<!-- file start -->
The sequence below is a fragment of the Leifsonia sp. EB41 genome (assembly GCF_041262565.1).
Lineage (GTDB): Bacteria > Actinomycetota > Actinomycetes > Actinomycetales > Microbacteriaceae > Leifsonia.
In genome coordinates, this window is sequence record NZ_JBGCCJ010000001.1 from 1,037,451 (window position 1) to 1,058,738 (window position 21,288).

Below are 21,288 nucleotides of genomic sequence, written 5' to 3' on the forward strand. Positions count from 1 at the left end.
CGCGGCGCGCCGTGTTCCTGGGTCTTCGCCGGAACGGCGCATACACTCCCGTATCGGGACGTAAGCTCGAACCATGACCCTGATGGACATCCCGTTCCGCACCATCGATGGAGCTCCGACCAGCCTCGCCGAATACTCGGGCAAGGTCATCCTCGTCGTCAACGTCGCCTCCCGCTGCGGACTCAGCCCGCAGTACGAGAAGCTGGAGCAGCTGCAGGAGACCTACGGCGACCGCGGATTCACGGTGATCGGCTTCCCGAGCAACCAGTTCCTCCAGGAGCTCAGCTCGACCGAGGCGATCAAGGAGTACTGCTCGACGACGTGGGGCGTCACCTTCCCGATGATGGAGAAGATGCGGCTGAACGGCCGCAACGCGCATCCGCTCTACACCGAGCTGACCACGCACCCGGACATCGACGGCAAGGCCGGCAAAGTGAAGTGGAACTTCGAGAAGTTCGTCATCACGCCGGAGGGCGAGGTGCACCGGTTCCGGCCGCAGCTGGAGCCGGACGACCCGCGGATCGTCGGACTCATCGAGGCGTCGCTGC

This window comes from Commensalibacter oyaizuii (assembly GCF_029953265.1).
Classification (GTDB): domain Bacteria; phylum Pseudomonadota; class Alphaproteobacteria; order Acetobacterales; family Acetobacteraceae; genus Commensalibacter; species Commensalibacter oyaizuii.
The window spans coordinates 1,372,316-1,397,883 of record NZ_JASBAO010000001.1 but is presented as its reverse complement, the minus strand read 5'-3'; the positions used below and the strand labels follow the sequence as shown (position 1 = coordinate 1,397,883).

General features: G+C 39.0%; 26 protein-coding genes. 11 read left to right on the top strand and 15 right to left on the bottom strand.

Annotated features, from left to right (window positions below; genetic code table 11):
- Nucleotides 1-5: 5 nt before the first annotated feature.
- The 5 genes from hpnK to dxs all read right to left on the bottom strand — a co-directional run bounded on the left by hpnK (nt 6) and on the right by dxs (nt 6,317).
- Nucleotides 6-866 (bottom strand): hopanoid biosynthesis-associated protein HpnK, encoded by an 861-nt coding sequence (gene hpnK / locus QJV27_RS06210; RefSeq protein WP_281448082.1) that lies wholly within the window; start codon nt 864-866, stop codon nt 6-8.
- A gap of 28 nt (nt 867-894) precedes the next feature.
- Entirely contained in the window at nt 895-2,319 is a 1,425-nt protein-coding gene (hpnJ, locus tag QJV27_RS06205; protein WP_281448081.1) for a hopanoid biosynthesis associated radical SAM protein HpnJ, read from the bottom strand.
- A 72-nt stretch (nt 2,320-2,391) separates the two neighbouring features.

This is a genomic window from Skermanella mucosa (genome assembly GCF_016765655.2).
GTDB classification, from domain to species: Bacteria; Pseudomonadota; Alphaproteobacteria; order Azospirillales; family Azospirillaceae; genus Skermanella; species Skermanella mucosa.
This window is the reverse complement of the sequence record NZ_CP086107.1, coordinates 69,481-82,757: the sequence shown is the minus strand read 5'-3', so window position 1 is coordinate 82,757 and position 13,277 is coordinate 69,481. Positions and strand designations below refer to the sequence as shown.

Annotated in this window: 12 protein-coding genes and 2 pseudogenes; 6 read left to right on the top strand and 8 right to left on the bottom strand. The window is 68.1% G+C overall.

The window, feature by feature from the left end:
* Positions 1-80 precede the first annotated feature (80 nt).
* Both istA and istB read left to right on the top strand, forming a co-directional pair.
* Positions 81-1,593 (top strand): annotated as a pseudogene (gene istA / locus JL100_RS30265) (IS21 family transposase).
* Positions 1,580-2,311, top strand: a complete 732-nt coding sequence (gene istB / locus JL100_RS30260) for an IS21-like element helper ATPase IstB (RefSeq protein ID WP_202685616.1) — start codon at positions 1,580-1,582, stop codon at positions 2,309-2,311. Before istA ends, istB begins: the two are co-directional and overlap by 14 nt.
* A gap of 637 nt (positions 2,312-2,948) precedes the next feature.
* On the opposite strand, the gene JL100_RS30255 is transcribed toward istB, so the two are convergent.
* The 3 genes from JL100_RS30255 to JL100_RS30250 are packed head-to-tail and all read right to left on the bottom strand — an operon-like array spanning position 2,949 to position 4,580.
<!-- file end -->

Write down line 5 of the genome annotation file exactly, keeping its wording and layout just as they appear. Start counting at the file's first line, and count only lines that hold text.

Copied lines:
CGCGGCGCGCCGTGTTCCTGGGTCTTCGCCGGAACGGCGCATACACTCCCGTATCGGGACGTAAGCTCGAACCATGACCCTGATGGACATCCCGTTCCGCACCATCGATGGAGCTCCGACCAGCCTCGCCGAATACTCGGGCAAGGTCATCCTCGTCGTCAACGTCGCCTCCCGCTGCGGACTCAGCCCGCAGTACGAGAAGCTGGAGCAGCTGCAGGAGACCTACGGCGACCGCGGATTCACGGTGATCGGCTTCCCGAGCAACCAGTTCCTCCAGGAGCTCAGCTCGACCGAGGCGATCAAGGAGTACTGCTCGACGACGTGGGGCGTCACCTTCCCGATGATGGAGAAGATGCGGCTGAACGGCCGCAACGCGCATCCGCTCTACACCGAGCTGACCACGCACCCGGACATCGACGGCAAGGCCGGCAAAGTGAAGTGGAACTTCGAGAAGTTCGTCATCACGCCGGAGGGCGAGGTGCACCGGTTCCGGCCGCAGCTGGAGCCGGACGACCCGCGGATCGTCGGACTCATCGAGGCGTCGCTGC